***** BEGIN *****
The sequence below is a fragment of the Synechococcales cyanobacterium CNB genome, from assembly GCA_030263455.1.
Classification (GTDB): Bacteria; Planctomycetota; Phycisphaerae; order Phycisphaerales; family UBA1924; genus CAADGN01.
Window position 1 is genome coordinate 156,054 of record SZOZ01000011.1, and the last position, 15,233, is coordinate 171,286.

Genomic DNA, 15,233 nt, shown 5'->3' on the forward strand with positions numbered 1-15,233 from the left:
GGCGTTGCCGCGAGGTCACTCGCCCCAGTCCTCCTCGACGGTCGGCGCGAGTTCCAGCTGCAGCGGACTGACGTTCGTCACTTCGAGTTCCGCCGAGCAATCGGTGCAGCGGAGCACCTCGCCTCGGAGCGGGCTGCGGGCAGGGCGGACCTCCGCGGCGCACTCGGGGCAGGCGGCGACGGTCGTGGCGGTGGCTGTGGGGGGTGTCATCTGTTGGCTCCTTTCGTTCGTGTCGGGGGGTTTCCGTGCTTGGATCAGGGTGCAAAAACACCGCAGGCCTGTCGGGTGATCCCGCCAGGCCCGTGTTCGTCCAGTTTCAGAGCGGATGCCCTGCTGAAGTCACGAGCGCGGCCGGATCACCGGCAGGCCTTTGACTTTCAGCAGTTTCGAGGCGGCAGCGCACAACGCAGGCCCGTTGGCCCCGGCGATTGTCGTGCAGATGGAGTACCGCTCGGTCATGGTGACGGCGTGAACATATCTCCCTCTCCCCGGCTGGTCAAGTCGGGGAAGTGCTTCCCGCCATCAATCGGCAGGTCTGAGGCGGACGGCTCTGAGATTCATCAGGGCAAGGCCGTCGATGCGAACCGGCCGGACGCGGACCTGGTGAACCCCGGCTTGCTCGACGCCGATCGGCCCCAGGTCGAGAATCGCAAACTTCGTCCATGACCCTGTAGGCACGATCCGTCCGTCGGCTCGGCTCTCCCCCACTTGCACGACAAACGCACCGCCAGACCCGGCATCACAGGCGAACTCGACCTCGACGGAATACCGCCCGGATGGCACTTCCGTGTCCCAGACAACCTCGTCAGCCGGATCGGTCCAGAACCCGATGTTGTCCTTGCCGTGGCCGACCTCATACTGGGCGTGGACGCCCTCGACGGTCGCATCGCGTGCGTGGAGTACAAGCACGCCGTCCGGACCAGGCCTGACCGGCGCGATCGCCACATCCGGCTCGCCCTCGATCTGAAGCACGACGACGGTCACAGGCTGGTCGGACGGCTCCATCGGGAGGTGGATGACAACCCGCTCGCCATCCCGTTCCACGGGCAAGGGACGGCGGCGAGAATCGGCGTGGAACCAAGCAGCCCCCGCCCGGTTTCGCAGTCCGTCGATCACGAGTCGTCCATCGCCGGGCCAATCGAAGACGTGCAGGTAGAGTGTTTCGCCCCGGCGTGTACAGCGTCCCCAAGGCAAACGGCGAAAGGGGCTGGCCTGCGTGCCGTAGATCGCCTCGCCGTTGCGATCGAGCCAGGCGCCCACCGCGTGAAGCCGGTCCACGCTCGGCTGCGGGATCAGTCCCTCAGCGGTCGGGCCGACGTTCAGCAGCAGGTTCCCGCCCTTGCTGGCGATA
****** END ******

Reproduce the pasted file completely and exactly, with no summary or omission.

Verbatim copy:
The sequence below is a fragment of the Synechococcales cyanobacterium CNB genome, from assembly GCA_030263455.1.
Classification (GTDB): Bacteria; Planctomycetota; Phycisphaerae; order Phycisphaerales; family UBA1924; genus CAADGN01.
Window position 1 is genome coordinate 156,054 of record SZOZ01000011.1, and the last position, 15,233, is coordinate 171,286.

Genomic DNA, 15,233 nt, shown 5'->3' on the forward strand with positions numbered 1-15,233 from the left:
GGCGTTGCCGCGAGGTCACTCGCCCCAGTCCTCCTCGACGGTCGGCGCGAGTTCCAGCTGCAGCGGACTGACGTTCGTCACTTCGAGTTCCGCCGAGCAATCGGTGCAGCGGAGCACCTCGCCTCGGAGCGGGCTGCGGGCAGGGCGGACCTCCGCGGCGCACTCGGGGCAGGCGGCGACGGTCGTGGCGGTGGCTGTGGGGGGTGTCATCTGTTGGCTCCTTTCGTTCGTGTCGGGGGGTTTCCGTGCTTGGATCAGGGTGCAAAAACACCGCAGGCCTGTCGGGTGATCCCGCCAGGCCCGTGTTCGTCCAGTTTCAGAGCGGATGCCCTGCTGAAGTCACGAGCGCGGCCGGATCACCGGCAGGCCTTTGACTTTCAGCAGTTTCGAGGCGGCAGCGCACAACGCAGGCCCGTTGGCCCCGGCGATTGTCGTGCAGATGGAGTACCGCTCGGTCATGGTGACGGCGTGAACATATCTCCCTCTCCCCGGCTGGTCAAGTCGGGGAAGTGCTTCCCGCCATCAATCGGCAGGTCTGAGGCGGACGGCTCTGAGATTCATCAGGGCAAGGCCGTCGATGCGAACCGGCCGGACGCGGACCTGGTGAACCCCGGCTTGCTCGACGCCGATCGGCCCCAGGTCGAGAATCGCAAACTTCGTCCATGACCCTGTAGGCACGATCCGTCCGTCGGCTCGGCTCTCCCCCACTTGCACGACAAACGCACCGCCAGACCCGGCATCACAGGCGAACTCGACCTCGACGGAATACCGCCCGGATGGCACTTCCGTGTCCCAGACAACCTCGTCAGCCGGATCGGTCCAGAACCCGATGTTGTCCTTGCCGTGGCCGACCTCATACTGGGCGTGGACGCCCTCGACGGTCGCATCGCGTGCGTGGAGTACAAGCACGCCGTCCGGACCAGGCCTGACCGGCGCGATCGCCACATCCGGCTCGCCCTCGATCTGAAGCACGACGACGGTCACAGGCTGGTCGGACGGCTCCATCGGGAGGTGGATGACAACCCGCTCGCCATCCCGTTCCACGGGCAAGGGACGGCGGCGAGAATCGGCGTGGAACCAAGCAGCCCCCGCCCGGTTTCGCAGTCCGTCGATCACGAGTCGTCCATCGCCGGGCCAATCGAAGACGTGCAGGTAGAGTGTTTCGCCCCGGCGTGTACAGCGTCCCCAAGGCAAACGGCGAAAGGGGCTGGCCTGCGTGCCGTAGATCGCCTCGCCGTTGCGATCGAGCCAGGCGCCCACCGCGTGAAGCCGGTCCACGCTCGGCTGCGGGATCAGTCCCTCAGCGGTCGGGCCGACGTTCAGCAGCAGGTTCCCGCCCTTGCTGGCGATA